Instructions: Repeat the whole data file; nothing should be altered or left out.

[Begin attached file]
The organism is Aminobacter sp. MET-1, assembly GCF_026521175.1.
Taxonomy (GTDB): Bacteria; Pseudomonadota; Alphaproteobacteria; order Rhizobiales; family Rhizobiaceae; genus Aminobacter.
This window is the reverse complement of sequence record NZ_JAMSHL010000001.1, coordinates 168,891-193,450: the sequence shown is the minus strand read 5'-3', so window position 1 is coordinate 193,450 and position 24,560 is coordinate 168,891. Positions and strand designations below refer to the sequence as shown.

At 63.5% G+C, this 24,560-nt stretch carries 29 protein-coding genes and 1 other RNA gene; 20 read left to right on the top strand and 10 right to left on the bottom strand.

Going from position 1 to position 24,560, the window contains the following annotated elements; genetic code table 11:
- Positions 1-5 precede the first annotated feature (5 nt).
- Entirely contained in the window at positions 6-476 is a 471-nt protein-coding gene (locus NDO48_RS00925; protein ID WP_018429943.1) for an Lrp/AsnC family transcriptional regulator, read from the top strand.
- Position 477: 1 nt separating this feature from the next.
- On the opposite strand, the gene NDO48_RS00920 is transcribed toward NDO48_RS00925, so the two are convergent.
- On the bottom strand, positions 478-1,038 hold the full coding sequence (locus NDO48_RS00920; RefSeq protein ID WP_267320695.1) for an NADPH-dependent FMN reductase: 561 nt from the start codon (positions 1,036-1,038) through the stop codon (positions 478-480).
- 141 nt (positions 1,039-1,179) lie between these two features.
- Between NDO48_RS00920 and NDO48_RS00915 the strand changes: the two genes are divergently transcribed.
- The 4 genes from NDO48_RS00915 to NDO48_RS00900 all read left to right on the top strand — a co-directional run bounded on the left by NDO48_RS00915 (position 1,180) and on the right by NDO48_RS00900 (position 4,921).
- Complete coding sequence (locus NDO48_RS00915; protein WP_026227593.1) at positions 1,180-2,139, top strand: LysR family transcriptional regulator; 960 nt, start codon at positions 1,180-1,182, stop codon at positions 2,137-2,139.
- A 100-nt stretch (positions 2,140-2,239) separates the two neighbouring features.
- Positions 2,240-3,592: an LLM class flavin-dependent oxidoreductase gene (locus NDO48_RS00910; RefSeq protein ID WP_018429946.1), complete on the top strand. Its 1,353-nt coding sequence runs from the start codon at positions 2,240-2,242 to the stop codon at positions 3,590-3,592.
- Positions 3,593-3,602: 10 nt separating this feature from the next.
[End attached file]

The organism is Aminobacter sp. MET-1, assembly GCF_026521175.1.
Taxonomy (GTDB): Bacteria; Pseudomonadota; Alphaproteobacteria; order Rhizobiales; family Rhizobiaceae; genus Aminobacter.
This window is the reverse complement of sequence record NZ_JAMSHL010000001.1, coordinates 168,891-193,450: the sequence shown is the minus strand read 5'-3', so window position 1 is coordinate 193,450 and position 24,560 is coordinate 168,891. Positions and strand designations below refer to the sequence as shown.

At 63.5% G+C, this 24,560-nt stretch carries 29 protein-coding genes and 1 other RNA gene; 20 read left to right on the top strand and 10 right to left on the bottom strand.

Going from position 1 to position 24,560, the window contains the following annotated elements; genetic code table 11:
- Positions 1-5 precede the first annotated feature (5 nt).
- Entirely contained in the window at positions 6-476 is a 471-nt protein-coding gene (locus NDO48_RS00925; protein ID WP_018429943.1) for an Lrp/AsnC family transcriptional regulator, read from the top strand.
- Position 477: 1 nt separating this feature from the next.
- On the opposite strand, the gene NDO48_RS00920 is transcribed toward NDO48_RS00925, so the two are convergent.
- On the bottom strand, positions 478-1,038 hold the full coding sequence (locus NDO48_RS00920; RefSeq protein ID WP_267320695.1) for an NADPH-dependent FMN reductase: 561 nt from the start codon (positions 1,036-1,038) through the stop codon (positions 478-480).
- 141 nt (positions 1,039-1,179) lie between these two features.
- Between NDO48_RS00920 and NDO48_RS00915 the strand changes: the two genes are divergently transcribed.
- The 4 genes from NDO48_RS00915 to NDO48_RS00900 all read left to right on the top strand — a co-directional run bounded on the left by NDO48_RS00915 (position 1,180) and on the right by NDO48_RS00900 (position 4,921).
- Complete coding sequence (locus NDO48_RS00915; protein WP_026227593.1) at positions 1,180-2,139, top strand: LysR family transcriptional regulator; 960 nt, start codon at positions 1,180-1,182, stop codon at positions 2,137-2,139.
- A 100-nt stretch (positions 2,140-2,239) separates the two neighbouring features.
- Positions 2,240-3,592: an LLM class flavin-dependent oxidoreductase gene (locus NDO48_RS00910; RefSeq protein ID WP_018429946.1), complete on the top strand. Its 1,353-nt coding sequence runs from the start codon at positions 2,240-2,242 to the stop codon at positions 3,590-3,592.
- Positions 3,593-3,602: 10 nt separating this feature from the next.